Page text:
Sunday, 28 January 2018

Destroyed Muisca heritage

By Valentina Moreno López (Economics)

Facatativá is one of the towns of Cundinamarca with the most indigenous heritage but the most important place is without doubt the “Stones of the Tunjo”. This is an archaeological park located in the centre of the town and is full of inscriptions of the Chibcha community that previously inhabited this place.

There are some legends about the name of the park but the most common is that of the priest who sold his soul to the devil.

According to the legend, when the priests were building the church of San Francisco de Quito they lacked a lot of stones to finish the building. So one of the priests decided to invoke the devil to ask for help and the devil agreed to bring the stones in exchange for the soul of the priest. The devil began to look for the stones and finally found them in Tunja and with the help of his army began to move the stones at night so that people wouldn’t be astonished to see flying stones. Halfway there, he stopped at Facatativá to rest and learned that the priest had changed his mind about the deal. The devil was so angry that he ordered his army to leave the stones there.

Then the Muiscas came to town and the stones were the place where they lived.

The “Stones of the Tunjo” has been one of the greatest prides of the townsfolk since the 1930s when it was declared a cultural heritage site. From that moment, it has been an object of study of this ancient civilisation and a place to discover a little more about their culture.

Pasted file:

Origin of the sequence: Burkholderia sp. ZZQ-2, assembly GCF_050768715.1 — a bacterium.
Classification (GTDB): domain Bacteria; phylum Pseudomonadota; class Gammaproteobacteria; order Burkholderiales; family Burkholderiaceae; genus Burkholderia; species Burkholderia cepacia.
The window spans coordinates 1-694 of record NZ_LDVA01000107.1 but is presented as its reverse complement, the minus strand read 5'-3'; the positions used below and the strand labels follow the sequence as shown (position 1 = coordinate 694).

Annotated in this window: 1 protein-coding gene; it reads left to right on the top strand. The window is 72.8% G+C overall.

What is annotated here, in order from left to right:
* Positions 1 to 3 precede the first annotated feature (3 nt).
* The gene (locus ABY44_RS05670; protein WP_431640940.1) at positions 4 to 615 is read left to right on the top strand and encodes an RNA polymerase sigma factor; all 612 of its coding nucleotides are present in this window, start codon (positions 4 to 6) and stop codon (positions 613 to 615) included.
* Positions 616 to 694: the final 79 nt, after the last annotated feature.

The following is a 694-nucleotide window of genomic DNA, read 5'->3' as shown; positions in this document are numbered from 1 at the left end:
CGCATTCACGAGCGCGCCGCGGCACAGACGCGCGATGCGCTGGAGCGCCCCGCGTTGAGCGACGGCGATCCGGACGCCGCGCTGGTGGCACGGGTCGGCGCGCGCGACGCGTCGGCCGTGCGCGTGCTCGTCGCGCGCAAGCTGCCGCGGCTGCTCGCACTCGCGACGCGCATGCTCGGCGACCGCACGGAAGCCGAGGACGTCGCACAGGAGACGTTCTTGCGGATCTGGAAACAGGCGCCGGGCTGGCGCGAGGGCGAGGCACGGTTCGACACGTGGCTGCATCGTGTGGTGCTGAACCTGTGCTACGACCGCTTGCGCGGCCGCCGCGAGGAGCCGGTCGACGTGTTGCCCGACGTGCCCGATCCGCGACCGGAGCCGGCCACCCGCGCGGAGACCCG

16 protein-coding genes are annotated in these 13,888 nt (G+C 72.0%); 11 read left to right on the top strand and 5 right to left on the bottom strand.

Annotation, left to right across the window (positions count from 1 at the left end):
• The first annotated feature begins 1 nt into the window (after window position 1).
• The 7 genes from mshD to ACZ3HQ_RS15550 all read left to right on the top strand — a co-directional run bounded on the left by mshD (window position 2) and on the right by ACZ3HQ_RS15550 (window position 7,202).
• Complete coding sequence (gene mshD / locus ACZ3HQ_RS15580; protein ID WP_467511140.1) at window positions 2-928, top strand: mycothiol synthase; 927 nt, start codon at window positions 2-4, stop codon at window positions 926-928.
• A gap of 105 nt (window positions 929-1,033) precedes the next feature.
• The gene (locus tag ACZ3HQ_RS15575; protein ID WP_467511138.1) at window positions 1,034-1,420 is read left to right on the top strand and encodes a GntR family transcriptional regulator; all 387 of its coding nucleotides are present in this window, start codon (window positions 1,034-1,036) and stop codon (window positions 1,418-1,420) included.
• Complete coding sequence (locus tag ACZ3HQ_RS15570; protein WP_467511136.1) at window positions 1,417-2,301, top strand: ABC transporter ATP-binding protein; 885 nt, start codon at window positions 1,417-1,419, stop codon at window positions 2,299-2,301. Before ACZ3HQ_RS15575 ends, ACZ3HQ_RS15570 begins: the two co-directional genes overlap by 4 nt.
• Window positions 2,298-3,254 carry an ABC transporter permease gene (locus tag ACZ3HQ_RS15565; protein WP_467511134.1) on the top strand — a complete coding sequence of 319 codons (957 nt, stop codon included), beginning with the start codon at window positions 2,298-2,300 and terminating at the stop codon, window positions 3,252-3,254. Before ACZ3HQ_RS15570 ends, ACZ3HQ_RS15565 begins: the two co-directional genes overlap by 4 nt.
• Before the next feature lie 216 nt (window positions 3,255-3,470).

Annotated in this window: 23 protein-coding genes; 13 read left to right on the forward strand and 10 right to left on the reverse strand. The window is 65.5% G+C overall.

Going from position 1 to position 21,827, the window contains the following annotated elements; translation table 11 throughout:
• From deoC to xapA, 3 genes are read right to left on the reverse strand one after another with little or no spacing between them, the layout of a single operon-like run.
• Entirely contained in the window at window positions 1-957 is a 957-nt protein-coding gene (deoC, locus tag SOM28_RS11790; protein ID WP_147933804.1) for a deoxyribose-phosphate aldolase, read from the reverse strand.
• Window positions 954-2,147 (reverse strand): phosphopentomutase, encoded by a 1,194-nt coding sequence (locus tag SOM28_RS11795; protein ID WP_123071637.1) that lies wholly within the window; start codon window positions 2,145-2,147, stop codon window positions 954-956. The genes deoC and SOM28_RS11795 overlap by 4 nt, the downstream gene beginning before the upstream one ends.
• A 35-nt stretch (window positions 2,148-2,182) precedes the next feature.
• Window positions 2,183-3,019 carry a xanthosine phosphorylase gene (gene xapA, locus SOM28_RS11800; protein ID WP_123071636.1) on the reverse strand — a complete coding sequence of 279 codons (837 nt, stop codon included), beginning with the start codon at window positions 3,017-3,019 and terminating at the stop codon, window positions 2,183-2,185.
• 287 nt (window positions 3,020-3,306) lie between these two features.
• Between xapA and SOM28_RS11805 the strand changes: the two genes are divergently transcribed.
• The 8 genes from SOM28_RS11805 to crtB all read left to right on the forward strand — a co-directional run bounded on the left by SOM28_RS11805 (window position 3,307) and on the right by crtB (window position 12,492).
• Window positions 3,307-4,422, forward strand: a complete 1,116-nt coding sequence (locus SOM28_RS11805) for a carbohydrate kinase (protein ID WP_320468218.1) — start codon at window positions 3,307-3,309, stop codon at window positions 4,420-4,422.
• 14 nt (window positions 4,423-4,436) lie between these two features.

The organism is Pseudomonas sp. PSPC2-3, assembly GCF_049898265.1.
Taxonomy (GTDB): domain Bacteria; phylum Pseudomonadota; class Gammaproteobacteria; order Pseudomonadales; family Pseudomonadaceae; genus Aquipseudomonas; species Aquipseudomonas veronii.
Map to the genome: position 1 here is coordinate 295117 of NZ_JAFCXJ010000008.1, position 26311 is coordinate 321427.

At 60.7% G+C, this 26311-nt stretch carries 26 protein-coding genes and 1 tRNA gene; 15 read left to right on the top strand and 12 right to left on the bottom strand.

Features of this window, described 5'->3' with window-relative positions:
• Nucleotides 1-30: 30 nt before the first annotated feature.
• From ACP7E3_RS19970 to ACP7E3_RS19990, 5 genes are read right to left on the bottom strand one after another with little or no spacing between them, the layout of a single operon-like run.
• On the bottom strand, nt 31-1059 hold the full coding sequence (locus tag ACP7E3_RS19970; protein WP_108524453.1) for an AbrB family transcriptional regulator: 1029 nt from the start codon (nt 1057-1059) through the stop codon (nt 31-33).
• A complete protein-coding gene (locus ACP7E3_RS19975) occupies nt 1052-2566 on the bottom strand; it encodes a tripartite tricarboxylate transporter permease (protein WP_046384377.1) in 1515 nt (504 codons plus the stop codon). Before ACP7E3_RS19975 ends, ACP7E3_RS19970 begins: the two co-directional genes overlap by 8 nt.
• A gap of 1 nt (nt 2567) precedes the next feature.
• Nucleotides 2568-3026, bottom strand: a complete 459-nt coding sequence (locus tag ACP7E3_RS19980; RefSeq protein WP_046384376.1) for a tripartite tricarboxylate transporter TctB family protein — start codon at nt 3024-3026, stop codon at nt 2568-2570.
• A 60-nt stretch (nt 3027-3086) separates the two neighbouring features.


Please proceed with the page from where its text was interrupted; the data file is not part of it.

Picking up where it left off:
Also, it is the only archaeological park located in an urban center, but people don't take care of it. In recent years, this family meeting place has suffered a lot of damage thanks to the lack of care of the people who visit it.

Many families go to the park and have barbeques in the centre of it, and this smoke damages the surface of the rocks. In addition, the Chibcha inscriptions are covered with a layer of graffiti hearts with the names of lovers who think that it is very romantic to damage these historical engravings.
As if it wasn’t enough, the pond that is at the entrance of the park has received the dirty water from the neighborhood that is right next to it for many years.

But solving all these problems would be a huge expense that none of the administrations so far have wanted to assume. However, in my opinion this park is a treasure that we should all take care of.

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